Working in Hat Yai
Monthly Earnings 30,000 - 40,000
Q1. How much do you earn from teaching per month?
I work at a private school in Hat Yai that pays a salary of 28,000 baht but on a very good month, I can boost that salary to about 40,000 baht with a mix of overtime and private teaching. It means I'm in for an exhausting month though with very little free time for myself.
Q2. How much of that can you realistically save per month?
Very little. Possibly about 5,000 baht. Any spare money I have gets put towards a flight home to see the family - and thankfully they look after me financially when I'm there.
Q3. How much do you pay for your accommodation and what do you live in exactly (house, apartment, condo)?
I share a house with two other teachers. It's a very nice three-bedroom place which costs 6,000 baht a month plus bills. So just 2,000 each in rent.
Q4. What do you spend a month on the following things?
Fortunately I can take a local songthaew to near the school and then walk the final five minutes. So transportation is probably 500 baht a month. If that.
We have three aircon units in the house but we're all pretty frugal when it comes to turning them on LOL. I think our last electricity bill was about 3,000 baht. Again, shared three ways, it's not too bad.
Food - both restaurants and supermarket shopping
I tend to eat out almost all the time whether it be on the streets or in a medium-standard restaurant. I hate the whole communal fridge idea. It reminds me of my student days. "which one of you bastards stole my last yoghurt?" I couldn't deal with that so I avoid the hassle by eating out. I guess I spend mabe 8,000 a month of filling my stomach up.
Nightlife and drinking
Very, very little. I got tired of the bars and the pub scene very quickly. I prefer to stay at home and watch a movie on my notebook. I bet I don't spend a thousand baht a month on entertainment. In fact I only venture out when a group of teachers is having a little get-together.
I'm not a great reader so very little on books and I have an internet package that costs around 700 baht a month.
Q5. How would you summarize your standard of living in one sentence?
It's not bad. I eat well and I have a nice roof over my head. It's really that annual trip home that eats into any savings.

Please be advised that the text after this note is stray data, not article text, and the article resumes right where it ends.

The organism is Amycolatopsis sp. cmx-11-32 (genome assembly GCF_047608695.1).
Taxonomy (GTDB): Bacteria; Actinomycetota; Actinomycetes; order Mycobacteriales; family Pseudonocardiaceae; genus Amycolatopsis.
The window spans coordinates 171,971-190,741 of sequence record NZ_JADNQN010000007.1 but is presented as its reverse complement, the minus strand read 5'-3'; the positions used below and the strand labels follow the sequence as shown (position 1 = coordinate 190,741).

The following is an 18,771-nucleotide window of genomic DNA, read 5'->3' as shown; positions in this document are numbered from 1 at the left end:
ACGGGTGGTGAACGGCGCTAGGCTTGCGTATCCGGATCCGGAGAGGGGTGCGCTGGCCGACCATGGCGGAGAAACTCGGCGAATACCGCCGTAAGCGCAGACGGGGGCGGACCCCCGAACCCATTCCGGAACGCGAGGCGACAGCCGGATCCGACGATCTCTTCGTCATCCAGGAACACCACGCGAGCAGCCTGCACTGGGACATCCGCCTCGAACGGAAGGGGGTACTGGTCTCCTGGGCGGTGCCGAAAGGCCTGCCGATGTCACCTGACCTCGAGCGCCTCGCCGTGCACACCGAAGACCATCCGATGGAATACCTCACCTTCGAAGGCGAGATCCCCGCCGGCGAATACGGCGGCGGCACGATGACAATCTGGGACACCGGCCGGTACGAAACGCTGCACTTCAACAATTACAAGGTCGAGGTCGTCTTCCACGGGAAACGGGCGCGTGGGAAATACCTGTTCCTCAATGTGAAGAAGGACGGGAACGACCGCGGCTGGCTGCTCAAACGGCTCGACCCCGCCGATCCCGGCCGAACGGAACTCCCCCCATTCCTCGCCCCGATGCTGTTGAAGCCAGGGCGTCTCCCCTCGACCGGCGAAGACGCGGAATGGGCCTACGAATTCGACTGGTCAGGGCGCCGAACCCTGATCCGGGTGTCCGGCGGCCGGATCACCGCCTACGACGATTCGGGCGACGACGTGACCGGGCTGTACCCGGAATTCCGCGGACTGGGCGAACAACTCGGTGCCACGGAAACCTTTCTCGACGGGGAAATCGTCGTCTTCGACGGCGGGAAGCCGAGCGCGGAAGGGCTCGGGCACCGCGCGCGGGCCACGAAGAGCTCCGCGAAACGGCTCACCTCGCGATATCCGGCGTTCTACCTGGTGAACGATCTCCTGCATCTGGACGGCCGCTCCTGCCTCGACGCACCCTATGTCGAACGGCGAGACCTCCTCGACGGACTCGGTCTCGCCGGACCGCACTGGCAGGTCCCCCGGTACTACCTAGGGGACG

Q6. What do you consider to be a real 'bargain' here?
Streetfood is still reasonable, although I have noticed the size of the portions are going down. Local transportation is also very cheap. Just a few baht to go miles!
Q7. In your opinion, how much money does anyone need to earn here in order to survive?
To survive? I would say in a big city like Hat Yai, at least 30,000 baht a month. I couldn't survive on my basic salary so it's quite stressful to go from month to month having to rely on the extra teaching hours or wondering whether they will even be there, especially if it's a quiet month like December or April.
Phil's analysis and comment
Richard's story is quite an interesting one I think because it hilights the financial 'burden' that can be put on you if there is a need to return home to see the family every year. With flights currently running at 40-50,000 baht for a flight back to England (more to the USA I would imagine) then you are talking a fair chunk of your annual salary just to get on the plane. Then you have to factor in spending money when you return home. As I think I've said before in these 'cost of living' comments, you don't want to return home and start pleading poverty and come across as desperate. You want to be able to take your friends and family out for drinks or a meal and cut the Mr Big once in a while. But financially it all adds up. I suppose this whole scenario is one of the great downsides of moving to teach on the other side of the world - at least for some folks.